As for Congar, he was especially noted for his writings on ecumenism, a very touchy subject with the Holy Office. But apparently he was recognized as an expert on many other areas of importance as well. As time went on, he was appointed to more and more commissions and committees. In the end, he had his hand in most of the Council documents. Of course, these documents went through a very demanding process of debate and rewriting. And the Old Guard fought them every inch of the way, using whatever methods they could to subvert the “new order.” But eventually all of the progressive declarations were approved by a large margin. Congar admits experiencing a good deal of satisfaction at the final session when he heard several of the most important documents read aloud and acclaimed. He says he recognized his own work echoing through St. Peter’s Basilica that morning.
Even though Congar was instrumental in writing and rewriting many conciliar documents, he did not feel his contribution was all that decisive. In his opinion, the really effective people at Vatican II were the Belgians. This may surprise some people; I know it did me. I always assumed that the French and the German bishops and theologians more or less controlled the proceedings. Certainly it was true that many of the greatest theologians at the Council were from those two countries, and their bishops also made important contributions. In the opinion of Congar, however, the Belgians really had the greatest impact of all:
The Belgians are not numerous: five or six, but they are everywhere. Not only have
they placed their people in all the interesting positions.... They all come from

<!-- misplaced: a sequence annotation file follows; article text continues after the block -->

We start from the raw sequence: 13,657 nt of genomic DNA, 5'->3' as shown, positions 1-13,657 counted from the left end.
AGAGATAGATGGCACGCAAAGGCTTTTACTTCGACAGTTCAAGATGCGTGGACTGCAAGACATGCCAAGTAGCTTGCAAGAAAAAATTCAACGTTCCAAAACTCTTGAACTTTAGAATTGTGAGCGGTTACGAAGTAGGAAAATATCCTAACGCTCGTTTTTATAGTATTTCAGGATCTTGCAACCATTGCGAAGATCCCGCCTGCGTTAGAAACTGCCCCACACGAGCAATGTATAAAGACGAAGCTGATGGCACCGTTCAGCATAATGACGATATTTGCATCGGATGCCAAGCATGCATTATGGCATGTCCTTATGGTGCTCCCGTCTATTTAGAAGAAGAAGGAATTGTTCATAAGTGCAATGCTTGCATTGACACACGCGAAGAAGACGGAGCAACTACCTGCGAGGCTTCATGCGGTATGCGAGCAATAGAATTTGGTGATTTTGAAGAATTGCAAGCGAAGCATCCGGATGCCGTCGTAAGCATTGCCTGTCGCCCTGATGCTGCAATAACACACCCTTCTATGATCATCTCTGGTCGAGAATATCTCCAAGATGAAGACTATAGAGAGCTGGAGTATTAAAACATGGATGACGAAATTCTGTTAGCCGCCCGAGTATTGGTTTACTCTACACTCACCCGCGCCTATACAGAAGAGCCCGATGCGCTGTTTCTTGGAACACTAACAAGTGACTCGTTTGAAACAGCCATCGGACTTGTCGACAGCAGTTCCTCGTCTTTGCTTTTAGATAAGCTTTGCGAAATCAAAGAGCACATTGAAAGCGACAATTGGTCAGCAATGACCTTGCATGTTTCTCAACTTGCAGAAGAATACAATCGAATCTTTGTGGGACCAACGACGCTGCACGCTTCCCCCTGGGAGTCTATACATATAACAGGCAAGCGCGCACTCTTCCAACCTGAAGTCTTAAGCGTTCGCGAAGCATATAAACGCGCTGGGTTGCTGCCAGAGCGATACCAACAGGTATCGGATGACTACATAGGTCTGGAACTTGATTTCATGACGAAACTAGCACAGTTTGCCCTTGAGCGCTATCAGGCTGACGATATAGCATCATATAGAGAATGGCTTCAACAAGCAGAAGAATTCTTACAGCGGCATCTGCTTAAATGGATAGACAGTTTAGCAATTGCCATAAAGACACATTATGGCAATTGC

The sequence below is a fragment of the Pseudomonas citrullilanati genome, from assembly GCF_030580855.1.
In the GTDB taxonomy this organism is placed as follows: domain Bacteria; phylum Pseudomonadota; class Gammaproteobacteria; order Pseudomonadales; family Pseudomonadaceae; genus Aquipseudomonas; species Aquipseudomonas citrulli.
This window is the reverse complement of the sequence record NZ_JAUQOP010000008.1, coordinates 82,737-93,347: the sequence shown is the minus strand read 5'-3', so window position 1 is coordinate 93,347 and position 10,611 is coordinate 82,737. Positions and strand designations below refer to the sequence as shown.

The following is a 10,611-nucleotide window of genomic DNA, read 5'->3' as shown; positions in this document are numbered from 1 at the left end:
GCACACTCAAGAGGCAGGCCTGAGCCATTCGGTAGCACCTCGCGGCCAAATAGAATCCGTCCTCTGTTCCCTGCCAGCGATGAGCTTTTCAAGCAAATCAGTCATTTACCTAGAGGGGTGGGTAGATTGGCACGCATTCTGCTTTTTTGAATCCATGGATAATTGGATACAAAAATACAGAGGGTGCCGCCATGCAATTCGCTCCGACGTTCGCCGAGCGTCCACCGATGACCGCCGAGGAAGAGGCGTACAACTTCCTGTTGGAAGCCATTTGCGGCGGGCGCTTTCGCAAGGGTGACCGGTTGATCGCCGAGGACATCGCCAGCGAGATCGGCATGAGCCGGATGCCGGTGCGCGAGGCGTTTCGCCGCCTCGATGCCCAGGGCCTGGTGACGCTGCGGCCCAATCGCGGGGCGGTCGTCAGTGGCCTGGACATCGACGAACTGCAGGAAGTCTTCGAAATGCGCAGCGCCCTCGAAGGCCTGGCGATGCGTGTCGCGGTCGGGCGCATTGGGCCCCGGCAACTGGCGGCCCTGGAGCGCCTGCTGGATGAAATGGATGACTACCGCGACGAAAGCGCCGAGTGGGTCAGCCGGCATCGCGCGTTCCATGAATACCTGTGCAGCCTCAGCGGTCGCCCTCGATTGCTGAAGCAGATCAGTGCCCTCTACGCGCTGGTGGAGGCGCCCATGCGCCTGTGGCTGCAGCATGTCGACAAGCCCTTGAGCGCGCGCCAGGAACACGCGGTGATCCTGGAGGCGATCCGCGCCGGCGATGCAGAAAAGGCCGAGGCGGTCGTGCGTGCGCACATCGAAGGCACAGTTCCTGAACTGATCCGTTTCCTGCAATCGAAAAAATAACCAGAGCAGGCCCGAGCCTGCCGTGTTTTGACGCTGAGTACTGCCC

Louvain and refer to Louvain. They know each other; often they are classmates and
on familiar terms. They are consistent and they use the same references.... What
comes from Louvain is sacred. It is almost as if “The Master has spoken.” Often I
react exteriorly, and more often still interiorly.... The theological center is Msgr.
Philips.... First of all, he has great intellectual solidity. He knows his business
very well. He sees clearly. He is well aware of the expressions and the documentation
of a question. He can situate the problems very well.... The Belgians have a militant,
aggressive attitude. They are not content, like the French, with timidly proposing
corrections of details, in taking the text as it is: they modify the text. They have
assigned themselves certain objectives, they want to make certain things happen.
They act, they intervene, they cause their friends to attain their goals. They are
not fixed on certain ideas like the Chileans, with Medina, and somewhat like the
Germans;...The Belgians dare. They have not been hectored and they don’t feel watched
like we do. I am convinced that this plays a big role. Personally, I have never been
able to transcend the fears of a suspect man; one who is suspect, sanctioned, judged,